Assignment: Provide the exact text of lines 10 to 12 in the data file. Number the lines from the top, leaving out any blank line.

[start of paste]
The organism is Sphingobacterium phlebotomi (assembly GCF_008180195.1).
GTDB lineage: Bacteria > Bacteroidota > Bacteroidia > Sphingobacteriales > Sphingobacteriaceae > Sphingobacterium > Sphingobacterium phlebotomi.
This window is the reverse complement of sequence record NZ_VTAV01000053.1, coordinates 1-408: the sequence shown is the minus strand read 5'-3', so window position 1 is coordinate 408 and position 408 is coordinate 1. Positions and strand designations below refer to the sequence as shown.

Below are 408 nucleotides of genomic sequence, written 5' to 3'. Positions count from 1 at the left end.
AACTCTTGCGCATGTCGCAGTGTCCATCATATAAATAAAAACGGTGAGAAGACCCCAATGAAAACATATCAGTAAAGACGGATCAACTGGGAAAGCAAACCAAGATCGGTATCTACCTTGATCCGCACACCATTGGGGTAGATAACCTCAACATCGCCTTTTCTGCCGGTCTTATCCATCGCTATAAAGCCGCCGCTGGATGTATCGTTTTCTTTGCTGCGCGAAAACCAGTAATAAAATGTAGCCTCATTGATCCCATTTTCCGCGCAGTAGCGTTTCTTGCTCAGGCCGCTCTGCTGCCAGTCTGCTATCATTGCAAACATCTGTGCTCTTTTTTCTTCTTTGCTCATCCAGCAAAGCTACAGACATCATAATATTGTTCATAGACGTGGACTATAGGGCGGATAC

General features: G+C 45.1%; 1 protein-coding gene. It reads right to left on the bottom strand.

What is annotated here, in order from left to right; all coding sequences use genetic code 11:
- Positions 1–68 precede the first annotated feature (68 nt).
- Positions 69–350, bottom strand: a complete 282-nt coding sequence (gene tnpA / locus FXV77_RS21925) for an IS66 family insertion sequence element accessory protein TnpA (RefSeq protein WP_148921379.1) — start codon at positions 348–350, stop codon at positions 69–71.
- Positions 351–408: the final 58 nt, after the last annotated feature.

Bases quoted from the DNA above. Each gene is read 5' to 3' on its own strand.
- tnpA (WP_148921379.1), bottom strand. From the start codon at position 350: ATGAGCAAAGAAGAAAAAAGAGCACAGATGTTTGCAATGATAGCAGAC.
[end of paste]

- Positions 351–408: the final 58 nt, after the last annotated feature.

Bases quoted from the DNA above. Each gene is read 5' to 3' on its own strand.
- tnpA (WP_148921379.1), bottom strand. From the start codon at position 350: ATGAGCAAAGAAGAAAAAAGAGCACAGATGTTTGCAATGATAGCAGAC.